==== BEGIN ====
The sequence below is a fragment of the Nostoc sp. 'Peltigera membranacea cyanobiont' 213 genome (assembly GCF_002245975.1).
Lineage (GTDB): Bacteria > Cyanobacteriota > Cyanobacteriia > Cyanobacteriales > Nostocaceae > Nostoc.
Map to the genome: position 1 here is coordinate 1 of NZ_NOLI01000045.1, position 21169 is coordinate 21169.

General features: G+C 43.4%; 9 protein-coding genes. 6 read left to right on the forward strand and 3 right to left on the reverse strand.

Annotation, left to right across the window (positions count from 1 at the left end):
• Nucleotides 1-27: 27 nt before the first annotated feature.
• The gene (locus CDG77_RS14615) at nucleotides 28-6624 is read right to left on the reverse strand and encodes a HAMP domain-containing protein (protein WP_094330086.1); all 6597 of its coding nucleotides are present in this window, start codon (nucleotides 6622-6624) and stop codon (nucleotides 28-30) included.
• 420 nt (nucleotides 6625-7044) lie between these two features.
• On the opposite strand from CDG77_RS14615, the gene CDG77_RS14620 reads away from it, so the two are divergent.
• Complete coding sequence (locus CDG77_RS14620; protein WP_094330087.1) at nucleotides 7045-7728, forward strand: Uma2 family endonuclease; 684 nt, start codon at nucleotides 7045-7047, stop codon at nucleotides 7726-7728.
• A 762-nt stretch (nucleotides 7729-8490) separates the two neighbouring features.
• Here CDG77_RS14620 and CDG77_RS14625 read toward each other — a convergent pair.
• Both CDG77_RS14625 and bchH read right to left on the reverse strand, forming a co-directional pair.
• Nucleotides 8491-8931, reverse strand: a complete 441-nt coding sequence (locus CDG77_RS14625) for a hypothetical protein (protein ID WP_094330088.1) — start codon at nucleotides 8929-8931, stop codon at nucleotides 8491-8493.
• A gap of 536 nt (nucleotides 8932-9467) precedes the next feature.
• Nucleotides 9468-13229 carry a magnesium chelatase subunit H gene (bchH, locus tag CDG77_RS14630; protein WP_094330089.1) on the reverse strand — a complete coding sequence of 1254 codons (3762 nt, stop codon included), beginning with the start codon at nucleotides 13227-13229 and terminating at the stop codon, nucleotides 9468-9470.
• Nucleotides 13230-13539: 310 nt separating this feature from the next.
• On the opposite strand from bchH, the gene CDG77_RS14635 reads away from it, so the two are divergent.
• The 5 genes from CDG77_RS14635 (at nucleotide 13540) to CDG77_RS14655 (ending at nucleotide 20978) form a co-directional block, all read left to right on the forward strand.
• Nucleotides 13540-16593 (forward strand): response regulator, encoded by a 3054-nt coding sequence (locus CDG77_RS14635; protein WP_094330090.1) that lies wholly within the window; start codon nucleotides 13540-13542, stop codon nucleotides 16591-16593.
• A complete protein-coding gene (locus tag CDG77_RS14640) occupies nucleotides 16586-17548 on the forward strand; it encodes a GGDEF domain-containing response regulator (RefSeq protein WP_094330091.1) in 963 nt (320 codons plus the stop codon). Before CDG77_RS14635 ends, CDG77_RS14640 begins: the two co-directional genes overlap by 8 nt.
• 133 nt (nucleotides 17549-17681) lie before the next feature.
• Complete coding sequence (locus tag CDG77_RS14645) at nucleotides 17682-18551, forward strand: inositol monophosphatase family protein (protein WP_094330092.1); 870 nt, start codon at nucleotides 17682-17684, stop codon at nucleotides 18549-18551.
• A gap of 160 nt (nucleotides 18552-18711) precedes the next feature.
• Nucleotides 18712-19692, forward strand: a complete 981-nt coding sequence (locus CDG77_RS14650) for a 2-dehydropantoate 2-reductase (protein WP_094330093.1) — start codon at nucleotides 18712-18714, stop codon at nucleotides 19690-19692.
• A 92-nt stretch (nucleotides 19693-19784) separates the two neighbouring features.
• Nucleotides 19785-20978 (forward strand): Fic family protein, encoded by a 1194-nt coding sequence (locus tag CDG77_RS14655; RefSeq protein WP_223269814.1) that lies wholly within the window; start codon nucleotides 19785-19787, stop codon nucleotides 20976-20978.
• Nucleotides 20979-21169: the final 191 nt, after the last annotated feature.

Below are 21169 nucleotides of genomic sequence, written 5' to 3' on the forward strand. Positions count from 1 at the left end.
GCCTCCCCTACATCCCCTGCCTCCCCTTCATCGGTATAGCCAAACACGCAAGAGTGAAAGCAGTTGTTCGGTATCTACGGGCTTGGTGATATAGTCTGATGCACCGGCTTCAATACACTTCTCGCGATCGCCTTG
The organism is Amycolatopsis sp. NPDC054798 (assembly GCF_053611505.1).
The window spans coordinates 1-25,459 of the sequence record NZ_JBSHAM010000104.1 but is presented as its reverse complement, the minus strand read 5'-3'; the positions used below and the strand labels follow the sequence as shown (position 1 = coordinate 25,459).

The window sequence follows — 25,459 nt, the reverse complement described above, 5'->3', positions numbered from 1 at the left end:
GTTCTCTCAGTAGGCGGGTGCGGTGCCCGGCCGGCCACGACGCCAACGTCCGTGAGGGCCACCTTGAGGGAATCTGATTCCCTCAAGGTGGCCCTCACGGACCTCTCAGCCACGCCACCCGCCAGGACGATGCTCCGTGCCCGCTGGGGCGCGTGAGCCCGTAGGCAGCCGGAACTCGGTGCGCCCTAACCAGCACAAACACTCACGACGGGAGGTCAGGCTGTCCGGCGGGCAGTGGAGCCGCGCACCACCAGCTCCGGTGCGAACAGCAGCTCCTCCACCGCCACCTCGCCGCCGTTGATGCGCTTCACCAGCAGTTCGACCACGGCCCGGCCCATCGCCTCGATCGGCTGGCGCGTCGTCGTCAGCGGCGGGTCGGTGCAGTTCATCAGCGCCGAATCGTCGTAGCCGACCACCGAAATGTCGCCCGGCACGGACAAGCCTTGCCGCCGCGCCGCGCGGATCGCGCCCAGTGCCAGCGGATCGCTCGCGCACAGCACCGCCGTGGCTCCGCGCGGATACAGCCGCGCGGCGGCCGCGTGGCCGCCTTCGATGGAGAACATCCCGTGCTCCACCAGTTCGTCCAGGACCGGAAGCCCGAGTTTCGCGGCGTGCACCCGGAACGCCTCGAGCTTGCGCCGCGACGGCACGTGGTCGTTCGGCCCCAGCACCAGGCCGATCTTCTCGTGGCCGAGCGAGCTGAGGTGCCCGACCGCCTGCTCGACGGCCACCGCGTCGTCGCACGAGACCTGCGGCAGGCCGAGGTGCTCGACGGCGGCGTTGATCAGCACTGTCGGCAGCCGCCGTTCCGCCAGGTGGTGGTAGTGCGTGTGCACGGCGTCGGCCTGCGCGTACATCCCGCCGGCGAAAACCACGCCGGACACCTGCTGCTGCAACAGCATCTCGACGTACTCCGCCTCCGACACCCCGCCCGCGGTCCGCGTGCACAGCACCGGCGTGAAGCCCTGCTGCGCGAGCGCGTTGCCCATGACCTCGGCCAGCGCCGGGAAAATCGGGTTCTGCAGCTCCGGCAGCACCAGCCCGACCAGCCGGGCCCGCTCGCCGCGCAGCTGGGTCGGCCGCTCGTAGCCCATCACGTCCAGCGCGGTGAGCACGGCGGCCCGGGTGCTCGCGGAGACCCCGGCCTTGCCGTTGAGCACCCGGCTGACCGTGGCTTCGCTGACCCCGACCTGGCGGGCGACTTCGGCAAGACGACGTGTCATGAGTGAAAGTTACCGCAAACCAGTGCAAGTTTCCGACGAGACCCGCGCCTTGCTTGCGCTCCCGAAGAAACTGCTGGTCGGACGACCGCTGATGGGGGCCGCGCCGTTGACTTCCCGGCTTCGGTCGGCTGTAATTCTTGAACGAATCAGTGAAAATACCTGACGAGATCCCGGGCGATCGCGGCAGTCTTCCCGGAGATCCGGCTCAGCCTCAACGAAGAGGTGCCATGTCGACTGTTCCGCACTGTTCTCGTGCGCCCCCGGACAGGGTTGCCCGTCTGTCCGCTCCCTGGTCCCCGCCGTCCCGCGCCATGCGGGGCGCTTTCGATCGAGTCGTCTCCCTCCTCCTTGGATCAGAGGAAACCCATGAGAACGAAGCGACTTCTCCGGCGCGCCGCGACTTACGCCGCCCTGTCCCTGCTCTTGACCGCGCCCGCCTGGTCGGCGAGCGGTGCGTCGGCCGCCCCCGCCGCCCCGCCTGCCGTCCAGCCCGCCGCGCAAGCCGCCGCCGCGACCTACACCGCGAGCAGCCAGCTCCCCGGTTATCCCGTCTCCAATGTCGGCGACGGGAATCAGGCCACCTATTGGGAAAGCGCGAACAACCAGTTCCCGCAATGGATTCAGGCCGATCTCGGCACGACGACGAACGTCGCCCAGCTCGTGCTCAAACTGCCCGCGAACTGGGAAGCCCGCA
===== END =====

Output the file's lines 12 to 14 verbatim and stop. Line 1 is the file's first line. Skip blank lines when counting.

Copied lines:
• Here CDG77_RS14620 and CDG77_RS14625 read toward each other — a convergent pair.
• Both CDG77_RS14625 and bchH read right to left on the reverse strand, forming a co-directional pair.
• Nucleotides 8491-8931, reverse strand: a complete 441-nt coding sequence (locus CDG77_RS14625) for a hypothetical protein (protein ID WP_094330088.1) — start codon at nucleotides 8929-8931, stop codon at nucleotides 8491-8493.